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Chapter 10

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Queen's University
COMM 131
Ethan Pancer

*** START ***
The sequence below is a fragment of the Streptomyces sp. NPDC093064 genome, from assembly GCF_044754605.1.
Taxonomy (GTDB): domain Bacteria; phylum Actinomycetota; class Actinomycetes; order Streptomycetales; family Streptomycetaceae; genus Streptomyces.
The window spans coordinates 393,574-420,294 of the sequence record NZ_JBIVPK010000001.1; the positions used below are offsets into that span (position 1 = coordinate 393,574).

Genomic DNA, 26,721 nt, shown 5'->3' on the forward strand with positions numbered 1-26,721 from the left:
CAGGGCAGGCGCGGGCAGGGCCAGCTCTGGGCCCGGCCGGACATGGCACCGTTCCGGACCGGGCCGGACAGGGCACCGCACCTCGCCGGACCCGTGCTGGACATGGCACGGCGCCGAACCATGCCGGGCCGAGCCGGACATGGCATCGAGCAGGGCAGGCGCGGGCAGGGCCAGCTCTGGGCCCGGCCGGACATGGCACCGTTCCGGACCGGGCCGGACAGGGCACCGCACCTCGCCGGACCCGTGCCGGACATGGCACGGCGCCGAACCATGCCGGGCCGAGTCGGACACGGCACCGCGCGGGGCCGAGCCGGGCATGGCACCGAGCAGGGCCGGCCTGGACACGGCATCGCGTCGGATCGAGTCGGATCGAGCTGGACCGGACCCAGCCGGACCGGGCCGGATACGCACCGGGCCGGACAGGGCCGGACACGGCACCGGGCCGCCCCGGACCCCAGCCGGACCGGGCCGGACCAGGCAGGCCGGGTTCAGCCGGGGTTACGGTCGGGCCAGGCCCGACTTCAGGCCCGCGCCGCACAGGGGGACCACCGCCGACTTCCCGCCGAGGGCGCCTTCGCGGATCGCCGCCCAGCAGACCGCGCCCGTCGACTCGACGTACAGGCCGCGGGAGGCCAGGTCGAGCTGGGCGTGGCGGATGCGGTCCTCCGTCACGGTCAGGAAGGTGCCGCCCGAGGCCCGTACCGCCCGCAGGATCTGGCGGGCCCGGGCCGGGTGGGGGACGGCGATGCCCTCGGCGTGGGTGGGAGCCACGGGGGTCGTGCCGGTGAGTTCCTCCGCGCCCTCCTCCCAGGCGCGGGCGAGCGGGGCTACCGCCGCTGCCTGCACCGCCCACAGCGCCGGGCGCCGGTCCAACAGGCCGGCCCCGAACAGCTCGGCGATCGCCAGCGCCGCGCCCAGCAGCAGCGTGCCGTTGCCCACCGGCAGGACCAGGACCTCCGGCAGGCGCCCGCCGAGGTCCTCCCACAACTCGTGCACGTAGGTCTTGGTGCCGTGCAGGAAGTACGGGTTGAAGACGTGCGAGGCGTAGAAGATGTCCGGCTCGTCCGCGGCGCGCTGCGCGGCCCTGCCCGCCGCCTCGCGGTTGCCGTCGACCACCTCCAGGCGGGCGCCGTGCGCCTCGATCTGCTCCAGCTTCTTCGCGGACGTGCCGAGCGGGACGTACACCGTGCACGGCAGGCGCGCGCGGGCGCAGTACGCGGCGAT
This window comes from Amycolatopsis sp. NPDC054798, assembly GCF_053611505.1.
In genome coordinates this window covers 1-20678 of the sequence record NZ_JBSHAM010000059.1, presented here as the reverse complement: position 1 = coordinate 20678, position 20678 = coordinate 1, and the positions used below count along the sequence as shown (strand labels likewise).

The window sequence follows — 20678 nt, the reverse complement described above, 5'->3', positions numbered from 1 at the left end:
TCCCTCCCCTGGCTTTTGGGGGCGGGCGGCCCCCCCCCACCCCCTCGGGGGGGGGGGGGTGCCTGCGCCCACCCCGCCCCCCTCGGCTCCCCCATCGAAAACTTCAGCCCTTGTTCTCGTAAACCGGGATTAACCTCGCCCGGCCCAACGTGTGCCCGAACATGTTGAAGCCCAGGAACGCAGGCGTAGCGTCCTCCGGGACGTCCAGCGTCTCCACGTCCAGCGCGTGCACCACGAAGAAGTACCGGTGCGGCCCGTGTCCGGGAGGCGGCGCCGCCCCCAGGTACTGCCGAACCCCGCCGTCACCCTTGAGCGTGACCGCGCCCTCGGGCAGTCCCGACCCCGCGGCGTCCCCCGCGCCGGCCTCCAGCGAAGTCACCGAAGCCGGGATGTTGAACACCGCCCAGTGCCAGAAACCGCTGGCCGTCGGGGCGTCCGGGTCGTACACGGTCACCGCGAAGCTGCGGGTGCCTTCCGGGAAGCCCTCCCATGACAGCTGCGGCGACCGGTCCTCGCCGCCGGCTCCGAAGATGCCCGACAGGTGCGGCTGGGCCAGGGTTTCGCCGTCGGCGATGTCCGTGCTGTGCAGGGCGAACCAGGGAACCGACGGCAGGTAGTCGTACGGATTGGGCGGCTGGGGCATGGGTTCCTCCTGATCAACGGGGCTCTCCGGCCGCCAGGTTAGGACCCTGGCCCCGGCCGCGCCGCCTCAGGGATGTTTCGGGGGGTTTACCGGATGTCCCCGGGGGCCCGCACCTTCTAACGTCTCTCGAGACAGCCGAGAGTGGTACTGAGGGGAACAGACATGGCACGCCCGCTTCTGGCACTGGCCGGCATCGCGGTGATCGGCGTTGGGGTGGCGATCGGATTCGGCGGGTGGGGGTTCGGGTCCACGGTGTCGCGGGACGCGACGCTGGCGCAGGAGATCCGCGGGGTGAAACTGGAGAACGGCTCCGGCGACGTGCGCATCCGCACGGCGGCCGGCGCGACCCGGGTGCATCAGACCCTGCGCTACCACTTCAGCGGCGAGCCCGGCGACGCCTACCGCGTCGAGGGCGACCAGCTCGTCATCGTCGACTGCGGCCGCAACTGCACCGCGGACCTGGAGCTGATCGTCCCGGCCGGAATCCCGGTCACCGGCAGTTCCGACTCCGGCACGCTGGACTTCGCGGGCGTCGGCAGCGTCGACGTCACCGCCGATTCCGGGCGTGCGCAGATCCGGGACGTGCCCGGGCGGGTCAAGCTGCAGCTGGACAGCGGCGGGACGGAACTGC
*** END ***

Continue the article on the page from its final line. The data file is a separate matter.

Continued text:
Chapter 10: Pricing: Understanding and Capturing Customer Value What is a Price?  It is the amount of money charged for a product or service, or the sum of the values that customers exchange for the benefits of having/using the product or service  One of the most flexible of the four P’s  can change quickly o At the same time it is also the number one problem facing marketing executives Major Pricing Strategies  Customer perceptions set the price ceiling, the cost base sets the price floor Customer Value-Based Pricing  Setting the price based on buyers’ perceptions of value rather than on the seller’s costs o Understanding how much value customers place on the benefits they receive from the product and setting a price that captures this value  This strategy involves assessing customer needs and value perceptions, setting a target price based on those perceptions, this info drives decisions about what costs can be incurred, and the resulting product design  price = perceived value Good-Value Pricing  Involves offering just the right combination of quality and good service at a fair price o In many cases has involved introducing less-expensive versions of established, brand-name products o In other cases, it involves redesigning existing brands to offer more quality for a given price, or the same quality for less  Everyday low pricing (EDLP) involves charging a constant low price w. few/no discounts  High-Low pricing involves selling high everyday but having frequent promotions Value Added Pricing  Involves attaching value-added features and services to differentiate a company’s offers and charging higher prices  “customers want value and are willing to pay for it” Cost-Based Pricing  Involves setting prices based on the costs for producing, distributing, and selling the product plus a fair rate of return for effort and risk Cost-Plus Pricing  Involves adding a standard markup to the cost of the product  This method ignores consumer demand & competitor prices  doesn’t lead to best price  Break-even pricing (target return pricing) is setting the price to breakeven on the costs of making and marketing a product, or setting price to make a target return o Fails to consider customer value and the relationship between price and demand  These methods might help a company determine minimum prices, but that’s it Competition-Based Pricing  Involves setting prices based on competitors’ strategies, prices, costs, & market offerings  Should first ask a couple of questions: o How does competitor’s offer differ from mine in terms of customer value?  Charging higher/lower depends on if your p’s perceived value is high/low o How strong are current competitors and what are are their pricing strategies?  If face many firms charging high price w. low value, you can charge lower price and get rid of competition; if many low price, you can target un- served niches seeking higher value for a higher price Other Internal and External Considerations Affecting Pricing Decisions Overall Marketing Strategy, Objectives, and Mix  Before setting price, the company must decide on its overall marketing strategy for p/s o If the company has selected its target market and its positioning carefully, it’s marketing mix strategy, including price, should be fairly straightforward  Pricing may play an important role in helping to accomplish company objectives o Can set prices to attract new customers or to profitably retain existing ones o Can set low prices to prevent entrants or match competitors to stabilize the market  Companies often position their products on price, and then tailor other marketing mix decisions to the prices they want to charge o Support this with a technique called target costing – start with ideal selling price then target costs that will ensure that the price is met Organizational Considerations  Must decide who within the org will decide upon the price o In small companies, usually top mgmt. sets prices rather than sale/marketing dept. o In large companies, usually by division or product line managers o Could be a negotiation between customers & the firm The Market and Demand  Before setting prices, the marketer must understand the relationship between price and demand for the company’s product Pricing in Different Types of Markets  Pure Competition – many buyers & sellers with uniform products = no single buyer/seller has an effect on the market price  not much time spent on marketing strategy  Monopolistic Competition – many buyers & sellers that trade over a range of prices as offers are differentiated  minimally affected by competitor price strategies  Oligopolistic Competition – few sellers that are highly sensitive to each other’s pricing  Pure Monopoly – market only has one seller  pricing is handled differently depending on if it is a gov’t monopoly, a private regulated monopoly, or a private non-regulated one Analyzing the Price-Demand Relationship  Each price level will lead to a different level of demand in the market o The higher the price, the less is demanded by the market Price Elasticity of Demand  Price elasticity is a measure of the sensitivity of demand to changes in price  If demand hardly changes with a small change in price, demand is inelastic  If demand changes greatly with a small change in price, demand is elastic o Sellers will consider a lower price to generate more total revenue The Economy  Economic factors like boom or recession periods, inflation, and interest rate affect pricing decisions because they affect consumer spending, consumer perceptions of value, & costs o Might offer deep discounts to get people to buy product during a recession – but undesirable in LR, might hurt brand image, will hurt ROE and profitability  It is important to remember that even in rough times, consumers do not buy purely based on price  still price vs. perceived value Other External Factors  Must know what impact its prices will have on other parties in its environment o How will resellers react since they want a fair profit too o The gov’t will affect pricing decisions – price floors, ceilings, affect costs o Might also have to take into account social concerns  Prices will most likely change as the product transitions through the PLC New-Product Pricing Market-Skimming Pricing  Involves setting a high price for a new product to skim max revenues layer by layer from segments willing to pay the high price; company makes fewer but more profitable sales  Makes sense when: the product’s quality/image support the higher price, customers are willing to pay higher price, cost of producing smaller volume can’t be so high that it cancels the advg of charging more, competitors not able to easily copy and undercut you Market-Penetration Pricing  Involves setting a low initial price for a new product in order to attract a large number of buyers and a large market share  high sales = spread FCs = low unit costs = lower price  Conditions to be met: market must be highly price sensitive, production and distribution costs must fall as sales volume increases, low price must help keep out competition and you must maintain low price position Product Mix Pricing  Pricing is difficult because the various products in the mix have related demand and costs, and face different degrees of competition  five pricing situations below Product Line Pricing  Involves setting the price steps between various products in a product line based on cost differences between products, customer evaluations of diff features, & competitors’ price Optional-Product Pricing  This is the pricing of optional or accessory products along with a main product o Fridge price, with or without the water/ice dispenser  optional feature Captive-Product Pricing  two-part pricing  Involves setting a price for products that must be used along with a main product  Finding the right balance between the main product and the captive product can be tricky o Consumers that are entrapped by buying expensive captive-products may come to resent the brand that ensnared them  think of printers and ink cartridges By-Product Pricing  Setting a price for by-products to make the main product`s price more competitive  When producing products/service, there are often by-products that are costly to dispose of  if you can find a market to sell by-products, can reduce selling price of main prod. Product Bundle Pricing  Involves combining several products